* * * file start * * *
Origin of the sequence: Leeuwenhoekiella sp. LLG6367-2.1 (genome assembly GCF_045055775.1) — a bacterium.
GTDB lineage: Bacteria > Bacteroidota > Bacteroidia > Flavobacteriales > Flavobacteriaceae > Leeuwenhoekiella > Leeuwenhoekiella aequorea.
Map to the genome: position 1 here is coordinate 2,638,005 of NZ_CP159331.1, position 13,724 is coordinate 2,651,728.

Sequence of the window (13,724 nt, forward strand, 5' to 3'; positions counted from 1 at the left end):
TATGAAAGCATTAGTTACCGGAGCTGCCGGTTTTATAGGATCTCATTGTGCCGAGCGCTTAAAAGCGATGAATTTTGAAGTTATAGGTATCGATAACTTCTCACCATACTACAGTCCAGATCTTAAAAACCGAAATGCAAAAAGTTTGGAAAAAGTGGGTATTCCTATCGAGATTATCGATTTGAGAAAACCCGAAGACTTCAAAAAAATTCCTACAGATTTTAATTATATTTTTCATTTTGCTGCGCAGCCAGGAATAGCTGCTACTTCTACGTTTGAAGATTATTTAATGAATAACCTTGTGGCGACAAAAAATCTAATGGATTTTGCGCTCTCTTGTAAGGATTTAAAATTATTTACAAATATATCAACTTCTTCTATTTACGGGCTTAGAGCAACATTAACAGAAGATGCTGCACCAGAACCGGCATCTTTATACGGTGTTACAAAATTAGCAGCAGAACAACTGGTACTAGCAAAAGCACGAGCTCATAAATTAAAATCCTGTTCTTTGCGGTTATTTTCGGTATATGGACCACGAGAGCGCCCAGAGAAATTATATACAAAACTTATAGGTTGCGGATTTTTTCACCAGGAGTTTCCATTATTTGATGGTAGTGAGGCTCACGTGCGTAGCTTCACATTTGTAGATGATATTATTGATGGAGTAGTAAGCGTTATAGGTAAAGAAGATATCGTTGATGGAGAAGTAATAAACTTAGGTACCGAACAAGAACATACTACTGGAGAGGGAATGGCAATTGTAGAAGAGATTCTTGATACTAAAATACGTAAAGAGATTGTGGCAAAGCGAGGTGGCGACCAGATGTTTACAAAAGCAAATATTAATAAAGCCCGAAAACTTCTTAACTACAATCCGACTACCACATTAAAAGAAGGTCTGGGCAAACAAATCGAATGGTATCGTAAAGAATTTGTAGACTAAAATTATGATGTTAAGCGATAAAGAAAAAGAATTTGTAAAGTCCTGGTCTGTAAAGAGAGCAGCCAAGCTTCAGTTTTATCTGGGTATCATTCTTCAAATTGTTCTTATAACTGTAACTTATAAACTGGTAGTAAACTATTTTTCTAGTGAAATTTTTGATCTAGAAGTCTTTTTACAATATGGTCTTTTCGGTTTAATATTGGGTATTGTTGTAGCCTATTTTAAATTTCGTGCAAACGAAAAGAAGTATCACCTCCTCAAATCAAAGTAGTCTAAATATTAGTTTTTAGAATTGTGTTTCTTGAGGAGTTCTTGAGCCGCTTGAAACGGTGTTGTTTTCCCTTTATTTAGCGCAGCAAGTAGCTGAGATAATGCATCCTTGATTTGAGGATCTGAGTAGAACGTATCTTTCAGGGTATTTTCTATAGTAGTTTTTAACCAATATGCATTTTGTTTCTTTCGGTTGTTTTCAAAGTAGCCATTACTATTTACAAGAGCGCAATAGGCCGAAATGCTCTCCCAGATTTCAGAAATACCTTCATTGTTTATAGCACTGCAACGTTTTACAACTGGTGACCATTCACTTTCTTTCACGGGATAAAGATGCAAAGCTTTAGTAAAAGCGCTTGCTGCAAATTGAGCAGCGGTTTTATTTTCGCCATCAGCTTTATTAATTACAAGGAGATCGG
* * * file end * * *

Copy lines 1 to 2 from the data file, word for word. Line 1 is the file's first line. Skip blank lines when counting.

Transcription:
Origin of the sequence: Leeuwenhoekiella sp. LLG6367-2.1 (genome assembly GCF_045055775.1) — a bacterium.
GTDB lineage: Bacteria > Bacteroidota > Bacteroidia > Flavobacteriales > Flavobacteriaceae > Leeuwenhoekiella > Leeuwenhoekiella aequorea.